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Rupert Murdoch once had a vision of a satellite broadcasting operation that would span the world.
With DirecTV, News Corp is the biggest satellite broadcaster in the world with more than 30m subscribers across North and South America, the UK, Italy and Asia, where it operates Star TV.
However, the rapid spread of broadband internet access, combined with fiercer competition from strong cable rivals in the US, has reduced the relative attractiveness of DirecTV versus News Corp’s other satellite businesses.
Indeed, if Mr Murdoch did not want to remove a threat to his family’s control presented by Mr Malone’s 19 per cent voting stake in News Corp, it is widely believed to be unlikely News Corp would have sold its DirecTV investment.
The broadband factor plays out differently in the US for regulatory reasons, which limit the ability of companies to access telephone lines which can be used to offer broadband access.
The picture is different in the UK, where British Sky Broadcasting, the UK satellite operator in which News Corp has a 39.1 per cent stake, has established a convincing lead over NTL, the cable provider, in the battle for pay-TV subscribers. This autumn it launched a broadband access product allowing it to compete more closely with its closest rival and with telecoms companies such as BT Group and Carphone Warehouse, the mobile telephony group.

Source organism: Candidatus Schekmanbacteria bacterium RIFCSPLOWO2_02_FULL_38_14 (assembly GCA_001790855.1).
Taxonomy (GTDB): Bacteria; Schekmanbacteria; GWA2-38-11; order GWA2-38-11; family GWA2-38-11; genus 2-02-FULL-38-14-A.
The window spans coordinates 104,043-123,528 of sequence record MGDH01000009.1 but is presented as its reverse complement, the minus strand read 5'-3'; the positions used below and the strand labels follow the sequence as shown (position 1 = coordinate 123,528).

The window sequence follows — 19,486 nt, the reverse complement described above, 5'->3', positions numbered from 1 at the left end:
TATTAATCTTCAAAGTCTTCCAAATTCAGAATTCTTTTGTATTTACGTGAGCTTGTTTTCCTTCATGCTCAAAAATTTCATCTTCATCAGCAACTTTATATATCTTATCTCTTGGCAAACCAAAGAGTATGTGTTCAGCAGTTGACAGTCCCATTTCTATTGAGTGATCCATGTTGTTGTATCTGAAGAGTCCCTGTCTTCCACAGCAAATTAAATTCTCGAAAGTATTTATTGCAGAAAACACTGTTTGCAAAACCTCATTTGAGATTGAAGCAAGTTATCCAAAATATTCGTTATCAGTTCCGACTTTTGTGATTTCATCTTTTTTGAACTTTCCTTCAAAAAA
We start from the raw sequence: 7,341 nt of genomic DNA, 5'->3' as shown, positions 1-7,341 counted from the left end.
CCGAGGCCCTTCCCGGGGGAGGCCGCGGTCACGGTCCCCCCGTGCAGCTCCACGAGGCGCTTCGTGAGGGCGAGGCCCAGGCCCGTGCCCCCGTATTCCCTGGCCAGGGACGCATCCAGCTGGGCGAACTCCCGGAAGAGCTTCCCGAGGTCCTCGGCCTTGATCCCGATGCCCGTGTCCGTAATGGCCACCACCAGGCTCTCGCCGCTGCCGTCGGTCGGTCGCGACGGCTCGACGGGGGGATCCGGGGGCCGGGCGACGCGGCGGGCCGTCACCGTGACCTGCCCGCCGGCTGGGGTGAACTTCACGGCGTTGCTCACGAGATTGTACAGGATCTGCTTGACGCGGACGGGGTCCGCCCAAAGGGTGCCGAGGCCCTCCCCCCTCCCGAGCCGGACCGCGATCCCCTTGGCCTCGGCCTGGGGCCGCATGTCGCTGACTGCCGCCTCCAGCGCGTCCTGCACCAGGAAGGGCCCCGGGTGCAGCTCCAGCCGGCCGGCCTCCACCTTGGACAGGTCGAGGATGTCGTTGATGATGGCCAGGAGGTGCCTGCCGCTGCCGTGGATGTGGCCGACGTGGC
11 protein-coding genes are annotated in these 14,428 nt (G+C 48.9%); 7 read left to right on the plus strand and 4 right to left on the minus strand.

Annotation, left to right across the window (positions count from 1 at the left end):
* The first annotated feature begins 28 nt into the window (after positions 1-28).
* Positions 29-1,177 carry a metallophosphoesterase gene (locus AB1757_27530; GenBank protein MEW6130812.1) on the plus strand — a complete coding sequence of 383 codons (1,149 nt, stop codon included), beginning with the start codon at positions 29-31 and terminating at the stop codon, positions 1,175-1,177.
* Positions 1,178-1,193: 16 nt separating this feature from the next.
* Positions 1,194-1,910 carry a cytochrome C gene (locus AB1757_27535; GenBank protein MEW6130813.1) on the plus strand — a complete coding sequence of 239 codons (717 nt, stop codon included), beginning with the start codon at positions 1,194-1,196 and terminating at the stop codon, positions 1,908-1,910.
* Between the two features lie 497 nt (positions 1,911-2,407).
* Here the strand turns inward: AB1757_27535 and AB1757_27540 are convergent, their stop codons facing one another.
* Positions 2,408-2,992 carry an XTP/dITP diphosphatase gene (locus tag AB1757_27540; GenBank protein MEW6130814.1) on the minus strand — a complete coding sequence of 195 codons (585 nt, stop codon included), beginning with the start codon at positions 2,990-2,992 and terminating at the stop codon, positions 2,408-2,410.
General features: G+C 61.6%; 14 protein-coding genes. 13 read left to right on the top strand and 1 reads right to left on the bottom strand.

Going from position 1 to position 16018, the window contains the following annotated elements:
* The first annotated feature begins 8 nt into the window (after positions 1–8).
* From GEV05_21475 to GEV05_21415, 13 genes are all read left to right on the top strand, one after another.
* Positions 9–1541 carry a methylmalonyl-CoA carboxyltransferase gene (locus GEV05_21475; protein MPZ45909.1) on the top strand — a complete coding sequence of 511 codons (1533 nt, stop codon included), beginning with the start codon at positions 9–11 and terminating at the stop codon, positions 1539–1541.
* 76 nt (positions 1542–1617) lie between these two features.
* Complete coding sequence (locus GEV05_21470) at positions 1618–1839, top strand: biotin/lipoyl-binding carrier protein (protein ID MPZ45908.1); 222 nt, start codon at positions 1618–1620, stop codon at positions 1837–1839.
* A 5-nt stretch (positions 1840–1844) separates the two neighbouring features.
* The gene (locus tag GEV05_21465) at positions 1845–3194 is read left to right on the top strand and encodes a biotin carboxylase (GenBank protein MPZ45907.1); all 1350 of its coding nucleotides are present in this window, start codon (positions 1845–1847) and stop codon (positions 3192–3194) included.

“DirecTV needs some sort of broadband play...to be able to package a...triple play and in order that we remain competitive and for regulatory reasons, that’s much easier in either Italy or Great Britain,” said Peter Chernin, president and chief operating officer of News Corp, last week, also mentioning News Corp’s Asian satellite venture.
“We certainly feel good about those businesses given the less aggressive regulatory environment in terms of as it relates to broadband,” he added.